Extremely large projects are rarely completed on time and on budget. There are many reasons for this but one of the big reasons is the tradeoff between schedule and quality. By the word quality I mean not only the minimization of defects in the deliverables but also how well they meet the customer requirements. I have been delivering our simulation powered learning project management training to a good number of people currently working on one of these monster projects. During the training there have been numerous group discussions concerning how bad this project is and everyone has their opinion as to “why”. Some blame management, some blame an unskilled workforce, others put the blame on worker attitude. One thing they all agree on is the symptoms: slow progress and poor quality. The reality is I think they are all right. And they prove it in the training by how they manage their simulation projects and the results they see in the simulation.
How do projects start? Projects, especially monster projects, start slow. There is the initial ramp-up, the building of an effective project team and the inevitable learning curve. It is almost impossible to keep a monster project from falling behind schedule in the beginning. So what do we do to get back on schedule? Caving in to our overly concerned management, we often throw overtime and more workers at the project. We add, as is the case with this particular monster project, anyone who can reasonably contribute to the tasks at hand. Of course you add the best available workers first and then as time goes on you add marginally less and less skilled workers, but you keep adding workers as you keep falling further and further behind. Adding workers increases the complexity of coordinating the team and makes communication more difficult. Often the most qualified workers end up trying to work with the less qualified ones so they too see a slowdown in their productivity. Now add overtime that seems endless and a management team that constantly focuses on schedule, schedule, and schedule. What is the result? More often than not, they end up redoing completed portions of the project because they don’t meet specifications and quality requirements. It reminds me of one of my favorite quotes – “If you want it bad, you get it bad”. Poor progress and poor quality.
Now let’s talk about how they managed their simulation projects. The simulation project is designed to start slow, just like real life. The PMs react to the schedule slip by applying overtime and meeting with the team on schedule every week, just like they have been trained in real life. Some even try throwing resources at the critical path task that don’t even have the skills to contribute to the task. This focus on schedule can improve their schedule in the short term, but soon they are watching their quality measure going in the negative direction. Reacting to the poor quality they start focusing on quality by meeting with the team on quality every week and when it really gets bad, sending people to quality training. This focus on quality can work only if they also discontinue their focus on schedule (OT and meeting on schedule). If the students continue their focus on schedule while also focusing on quality, the team members will try to do both at the same time and the result is not so poor progress and not so poor quality.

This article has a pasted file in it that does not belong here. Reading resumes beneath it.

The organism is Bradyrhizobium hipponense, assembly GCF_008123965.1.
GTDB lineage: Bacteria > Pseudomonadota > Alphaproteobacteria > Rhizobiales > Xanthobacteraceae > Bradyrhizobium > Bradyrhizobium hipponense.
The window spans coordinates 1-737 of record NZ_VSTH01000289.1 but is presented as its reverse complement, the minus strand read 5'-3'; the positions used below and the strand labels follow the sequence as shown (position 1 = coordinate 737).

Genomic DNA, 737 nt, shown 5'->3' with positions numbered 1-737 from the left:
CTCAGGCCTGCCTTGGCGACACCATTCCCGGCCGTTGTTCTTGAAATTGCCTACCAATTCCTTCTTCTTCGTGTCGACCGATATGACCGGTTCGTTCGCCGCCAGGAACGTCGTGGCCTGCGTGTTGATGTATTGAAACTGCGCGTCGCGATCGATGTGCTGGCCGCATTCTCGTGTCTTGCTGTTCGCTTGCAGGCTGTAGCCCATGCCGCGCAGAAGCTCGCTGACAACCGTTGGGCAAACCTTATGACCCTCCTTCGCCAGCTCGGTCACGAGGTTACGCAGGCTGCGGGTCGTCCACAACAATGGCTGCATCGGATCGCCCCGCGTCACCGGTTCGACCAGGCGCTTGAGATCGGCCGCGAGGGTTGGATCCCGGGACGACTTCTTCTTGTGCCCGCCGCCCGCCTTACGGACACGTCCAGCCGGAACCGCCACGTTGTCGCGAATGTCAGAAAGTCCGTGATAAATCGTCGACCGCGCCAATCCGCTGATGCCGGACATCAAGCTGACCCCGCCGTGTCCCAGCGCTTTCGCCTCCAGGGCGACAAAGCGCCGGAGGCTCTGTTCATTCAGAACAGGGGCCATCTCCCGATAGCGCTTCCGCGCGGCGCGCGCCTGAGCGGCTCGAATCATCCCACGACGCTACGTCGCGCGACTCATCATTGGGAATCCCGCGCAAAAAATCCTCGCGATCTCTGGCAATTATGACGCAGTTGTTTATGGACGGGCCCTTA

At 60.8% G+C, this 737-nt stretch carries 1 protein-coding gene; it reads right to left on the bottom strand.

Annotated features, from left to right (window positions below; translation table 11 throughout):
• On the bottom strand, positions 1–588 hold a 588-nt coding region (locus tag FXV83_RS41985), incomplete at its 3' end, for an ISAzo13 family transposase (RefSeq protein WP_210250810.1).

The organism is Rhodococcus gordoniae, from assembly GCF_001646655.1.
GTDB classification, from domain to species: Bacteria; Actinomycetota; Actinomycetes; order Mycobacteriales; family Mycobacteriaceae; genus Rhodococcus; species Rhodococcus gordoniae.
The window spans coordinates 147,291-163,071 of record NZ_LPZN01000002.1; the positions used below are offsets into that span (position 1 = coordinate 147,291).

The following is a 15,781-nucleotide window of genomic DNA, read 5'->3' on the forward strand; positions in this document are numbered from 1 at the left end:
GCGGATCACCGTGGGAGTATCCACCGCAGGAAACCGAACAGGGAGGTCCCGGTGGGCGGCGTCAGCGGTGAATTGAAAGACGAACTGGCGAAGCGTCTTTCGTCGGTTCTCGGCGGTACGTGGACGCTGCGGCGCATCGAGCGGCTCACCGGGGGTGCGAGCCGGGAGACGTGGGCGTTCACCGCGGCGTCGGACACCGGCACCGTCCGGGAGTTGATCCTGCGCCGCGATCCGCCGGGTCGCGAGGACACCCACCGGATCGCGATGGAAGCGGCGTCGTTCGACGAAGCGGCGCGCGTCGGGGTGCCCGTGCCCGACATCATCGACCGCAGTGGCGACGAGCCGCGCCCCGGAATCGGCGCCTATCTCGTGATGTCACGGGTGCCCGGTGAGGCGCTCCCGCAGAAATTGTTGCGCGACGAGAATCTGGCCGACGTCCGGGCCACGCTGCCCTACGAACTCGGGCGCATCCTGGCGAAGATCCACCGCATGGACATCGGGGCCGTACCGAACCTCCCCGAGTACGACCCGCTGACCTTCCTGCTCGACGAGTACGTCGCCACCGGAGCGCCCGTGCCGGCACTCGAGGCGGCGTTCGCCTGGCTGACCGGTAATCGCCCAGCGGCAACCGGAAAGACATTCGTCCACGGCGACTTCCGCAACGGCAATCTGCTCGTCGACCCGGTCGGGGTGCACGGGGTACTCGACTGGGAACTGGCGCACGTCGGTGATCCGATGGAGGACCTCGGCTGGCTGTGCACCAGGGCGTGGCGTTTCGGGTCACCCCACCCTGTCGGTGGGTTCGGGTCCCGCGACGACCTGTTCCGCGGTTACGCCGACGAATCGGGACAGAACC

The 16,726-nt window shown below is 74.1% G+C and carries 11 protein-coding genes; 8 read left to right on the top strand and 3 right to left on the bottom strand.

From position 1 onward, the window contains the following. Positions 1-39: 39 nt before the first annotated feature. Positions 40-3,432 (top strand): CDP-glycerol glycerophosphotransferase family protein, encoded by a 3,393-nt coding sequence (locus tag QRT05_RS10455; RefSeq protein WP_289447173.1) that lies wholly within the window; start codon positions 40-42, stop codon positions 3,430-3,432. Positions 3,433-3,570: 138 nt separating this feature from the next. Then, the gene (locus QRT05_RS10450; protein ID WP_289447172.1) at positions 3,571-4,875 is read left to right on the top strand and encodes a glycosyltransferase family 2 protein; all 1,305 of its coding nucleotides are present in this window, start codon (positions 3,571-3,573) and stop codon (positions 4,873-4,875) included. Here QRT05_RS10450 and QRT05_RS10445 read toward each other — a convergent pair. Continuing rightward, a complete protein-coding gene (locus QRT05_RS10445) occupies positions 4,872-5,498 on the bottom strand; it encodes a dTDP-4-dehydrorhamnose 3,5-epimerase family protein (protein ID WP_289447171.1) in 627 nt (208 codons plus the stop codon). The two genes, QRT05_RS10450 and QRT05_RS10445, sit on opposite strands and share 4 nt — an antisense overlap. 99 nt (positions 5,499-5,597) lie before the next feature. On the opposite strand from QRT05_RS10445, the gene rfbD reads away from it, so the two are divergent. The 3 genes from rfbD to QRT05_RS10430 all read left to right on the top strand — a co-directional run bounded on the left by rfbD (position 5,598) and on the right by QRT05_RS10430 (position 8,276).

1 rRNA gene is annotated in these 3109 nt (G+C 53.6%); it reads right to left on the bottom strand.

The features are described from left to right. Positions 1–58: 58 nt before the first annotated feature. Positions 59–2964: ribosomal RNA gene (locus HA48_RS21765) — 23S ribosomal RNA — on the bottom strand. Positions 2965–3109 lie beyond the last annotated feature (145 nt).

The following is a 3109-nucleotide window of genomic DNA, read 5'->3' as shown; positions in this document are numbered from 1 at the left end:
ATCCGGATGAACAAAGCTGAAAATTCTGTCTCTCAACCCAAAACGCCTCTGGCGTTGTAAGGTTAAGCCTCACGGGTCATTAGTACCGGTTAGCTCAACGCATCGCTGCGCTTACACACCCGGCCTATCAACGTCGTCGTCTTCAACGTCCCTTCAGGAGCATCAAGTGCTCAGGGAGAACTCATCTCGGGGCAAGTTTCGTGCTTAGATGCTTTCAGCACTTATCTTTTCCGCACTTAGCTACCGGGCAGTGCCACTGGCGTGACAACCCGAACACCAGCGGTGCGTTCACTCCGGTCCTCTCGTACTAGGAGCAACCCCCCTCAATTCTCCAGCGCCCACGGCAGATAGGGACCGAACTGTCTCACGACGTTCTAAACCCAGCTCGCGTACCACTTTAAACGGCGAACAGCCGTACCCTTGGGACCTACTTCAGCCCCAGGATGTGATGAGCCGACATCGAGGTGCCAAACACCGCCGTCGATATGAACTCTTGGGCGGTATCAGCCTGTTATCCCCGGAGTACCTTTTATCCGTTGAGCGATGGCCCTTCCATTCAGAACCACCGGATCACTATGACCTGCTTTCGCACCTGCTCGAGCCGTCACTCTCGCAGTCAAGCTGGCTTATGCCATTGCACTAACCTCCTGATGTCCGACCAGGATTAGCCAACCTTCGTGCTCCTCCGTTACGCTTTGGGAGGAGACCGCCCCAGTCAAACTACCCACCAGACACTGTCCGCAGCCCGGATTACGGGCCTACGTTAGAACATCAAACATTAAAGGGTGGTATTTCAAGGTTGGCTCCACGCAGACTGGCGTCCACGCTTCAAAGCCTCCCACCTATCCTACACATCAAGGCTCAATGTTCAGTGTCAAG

So what is the answer? Do you have to pick schedule or quality? During class we spent quite a bit of time focused on the productivity of the team – in lecture, in discussion, and in the running the simulation. Productivity is a function of the quality of the team members, the tools they use and the way they are managed. In their discussions the students working on this monster project came up with the answer – focus on productivity. A more motivated and productive work force will work more efficiently and produce much better quality while at the same time reducing schedule pressure. One student even shared how he had been rewarding individual performance and thus raising productivity and morale. Even though what he was doing was working, the technique “challenged the accepted process” and thus was unanimously dismissed as “not to be used” by the other students. It was sad to see a project desperate for answers work so hard to keep from finding them.
Did they at least apply what they learned to their simulation projects? Yes. They all realized they needed to focus on productivity and quality. Once they did that, schedule improved because the virtual team was more productive and with a higher quality, less rework was required.